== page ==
2. Pour five quarts of the cheapest 10-30 oil in the fill spout. Remove the distributor and examine the drive tang. You'll want to make a long 1/2" shaft with that same shape on one end and drive the other end counterclockwise with a slow speed 1/2" drill motor. This should bring up the oil pressure. Then you can turn the motor over by hand.

        BTW, a compression test on a motor sitting for forty years is inconclusive at best. There will be stuck piston rings and rusty cylinder walls. Consider doing all of the above, then getting it running. A few heat and cold cycles might free up the stuck rings.

        jack vines
        PackardV8

        Comment


        • #5
          (What Jack said...)
          HTIH (Hope The Info Helps)

          Jeff


          Get your facts first, and then you can distort them as much as you please. Mark Twain



          Note: SDC# 070190 (and earlier...)

          Comment


          • #6
            Unbelievable! A THREE WAY Tie! 5:40 PM each.

            After reading all 3, you should have a good idea of what is needed, I just forgot the Reversible 3/8" or larger Drill trick (the Distributor and Oil pump turn COUNTERCLOCKWISE) but all 3 of us have some good points.

            Jack had a good thought about the Compression Test not being a Priority at this point, maybe later after it has run.

            We are all just here to Help.
            StudeRich
            Second Generation Stude Driver,
            Proud '54 Starliner Owner
            SDC Member Since 1967

            Comment


            • #7
              Oil Pressure Is KING....

              Comment


              • #8
                Thanks for all the input, very much appreciated!

                Mike
                Mike and Dawn

                '61 Champ

                Comment


                • #9
                  In my younger days I started engines without the above precautions and regretted it later. I had a fairly low miles 52 Cad motor which I just unstuck and started up. Too bad the rocker shafts were full of dirt so I ended up doing a full rebuild, perhaps it would have needed it in any case but the dirt in the rocker shaft was really a bad deal. Of course the stude v8 is a virtual clone of the Caddy motor.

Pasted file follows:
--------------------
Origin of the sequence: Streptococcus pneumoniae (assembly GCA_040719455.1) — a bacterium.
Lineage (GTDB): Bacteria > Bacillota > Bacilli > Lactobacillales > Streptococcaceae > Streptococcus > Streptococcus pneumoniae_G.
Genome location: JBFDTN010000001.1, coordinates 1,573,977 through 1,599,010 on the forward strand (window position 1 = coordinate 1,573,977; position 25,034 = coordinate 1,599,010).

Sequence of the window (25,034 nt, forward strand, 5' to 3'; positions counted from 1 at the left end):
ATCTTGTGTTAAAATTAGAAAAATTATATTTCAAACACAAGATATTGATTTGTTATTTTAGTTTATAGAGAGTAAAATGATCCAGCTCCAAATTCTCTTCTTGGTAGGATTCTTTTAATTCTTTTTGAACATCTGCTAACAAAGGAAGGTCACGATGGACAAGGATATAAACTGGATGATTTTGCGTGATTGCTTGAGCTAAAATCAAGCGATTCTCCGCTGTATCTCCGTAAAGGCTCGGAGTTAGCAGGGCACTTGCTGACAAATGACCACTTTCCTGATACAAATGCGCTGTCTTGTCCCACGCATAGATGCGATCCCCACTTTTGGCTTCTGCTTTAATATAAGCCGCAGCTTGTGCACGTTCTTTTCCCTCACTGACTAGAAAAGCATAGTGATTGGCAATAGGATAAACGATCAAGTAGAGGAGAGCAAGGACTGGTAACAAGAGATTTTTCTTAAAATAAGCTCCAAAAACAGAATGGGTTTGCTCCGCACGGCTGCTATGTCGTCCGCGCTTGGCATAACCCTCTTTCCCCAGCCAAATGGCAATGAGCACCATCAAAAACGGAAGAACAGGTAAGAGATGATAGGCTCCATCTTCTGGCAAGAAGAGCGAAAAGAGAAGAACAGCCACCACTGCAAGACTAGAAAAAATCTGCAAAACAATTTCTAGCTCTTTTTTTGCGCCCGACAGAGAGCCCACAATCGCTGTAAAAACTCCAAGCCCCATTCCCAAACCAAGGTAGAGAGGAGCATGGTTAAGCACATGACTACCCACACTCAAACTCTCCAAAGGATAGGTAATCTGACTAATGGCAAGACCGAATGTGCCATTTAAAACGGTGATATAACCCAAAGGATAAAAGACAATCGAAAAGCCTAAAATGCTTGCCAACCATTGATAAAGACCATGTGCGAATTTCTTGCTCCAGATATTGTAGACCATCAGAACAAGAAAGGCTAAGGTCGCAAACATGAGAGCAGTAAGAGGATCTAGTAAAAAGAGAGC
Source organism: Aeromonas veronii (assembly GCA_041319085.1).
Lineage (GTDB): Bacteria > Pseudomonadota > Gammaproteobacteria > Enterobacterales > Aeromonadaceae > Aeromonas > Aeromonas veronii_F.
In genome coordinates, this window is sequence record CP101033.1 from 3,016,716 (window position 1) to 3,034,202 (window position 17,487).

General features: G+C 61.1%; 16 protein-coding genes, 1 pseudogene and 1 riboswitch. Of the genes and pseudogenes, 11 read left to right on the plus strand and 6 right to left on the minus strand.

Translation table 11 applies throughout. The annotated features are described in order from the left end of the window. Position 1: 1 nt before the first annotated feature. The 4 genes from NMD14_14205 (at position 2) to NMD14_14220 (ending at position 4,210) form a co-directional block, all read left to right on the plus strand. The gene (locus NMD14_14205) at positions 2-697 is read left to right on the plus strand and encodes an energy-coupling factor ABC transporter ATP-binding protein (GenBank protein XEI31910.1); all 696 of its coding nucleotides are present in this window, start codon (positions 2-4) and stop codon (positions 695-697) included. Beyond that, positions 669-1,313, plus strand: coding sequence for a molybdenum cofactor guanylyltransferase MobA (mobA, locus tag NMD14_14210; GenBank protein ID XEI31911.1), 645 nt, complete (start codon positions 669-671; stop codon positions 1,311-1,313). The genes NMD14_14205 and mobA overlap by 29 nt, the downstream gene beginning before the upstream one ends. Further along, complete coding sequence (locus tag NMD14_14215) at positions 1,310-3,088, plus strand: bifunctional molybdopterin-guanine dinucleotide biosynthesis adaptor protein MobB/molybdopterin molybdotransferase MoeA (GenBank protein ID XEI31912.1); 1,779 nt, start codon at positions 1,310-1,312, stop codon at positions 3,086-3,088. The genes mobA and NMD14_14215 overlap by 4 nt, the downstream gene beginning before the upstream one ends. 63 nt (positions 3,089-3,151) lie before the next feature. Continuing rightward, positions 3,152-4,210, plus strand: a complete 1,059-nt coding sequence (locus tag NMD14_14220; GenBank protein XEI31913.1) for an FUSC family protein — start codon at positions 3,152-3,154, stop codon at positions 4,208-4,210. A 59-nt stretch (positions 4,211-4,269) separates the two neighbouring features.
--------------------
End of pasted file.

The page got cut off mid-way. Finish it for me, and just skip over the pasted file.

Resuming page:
Diesel loving, autocrossing, Coupe express loving, Grandpa Architect.

                  Comment


                  • #10
                    Originally posted by t walgamuth View Post
                    In my younger days I started engines without the above precautions and regretted it later. I had a fairly low miles 52 Cad motor which I just unstuck and started up. Too bad the rocker shafts were full of dirt so I ended up doing a full rebuild, perhaps it would have needed it in any case but the dirt in the rocker shaft was really a bad deal. Of course the stude v8 is a virtual clone of the Caddy motor.
                    Oh bummer. Guess it really pays to be safer than possibly sorry with low production engines.
                    Mike and Dawn

                    '61 Champ

                    Comment


                    • #11
                      Originally posted by t walgamuth View Post
                      In my younger days I started engines without the above precautions and regretted it later. I had a fairly low miles 52 Cad motor which I just unstuck and started up. Too bad the rocker shafts were full of dirt so I ended up doing a full rebuild, perhaps it would have needed it in any case but the dirt in the rocker shaft was really a bad deal. Of course the stude v8 is a virtual clone of the Caddy motor.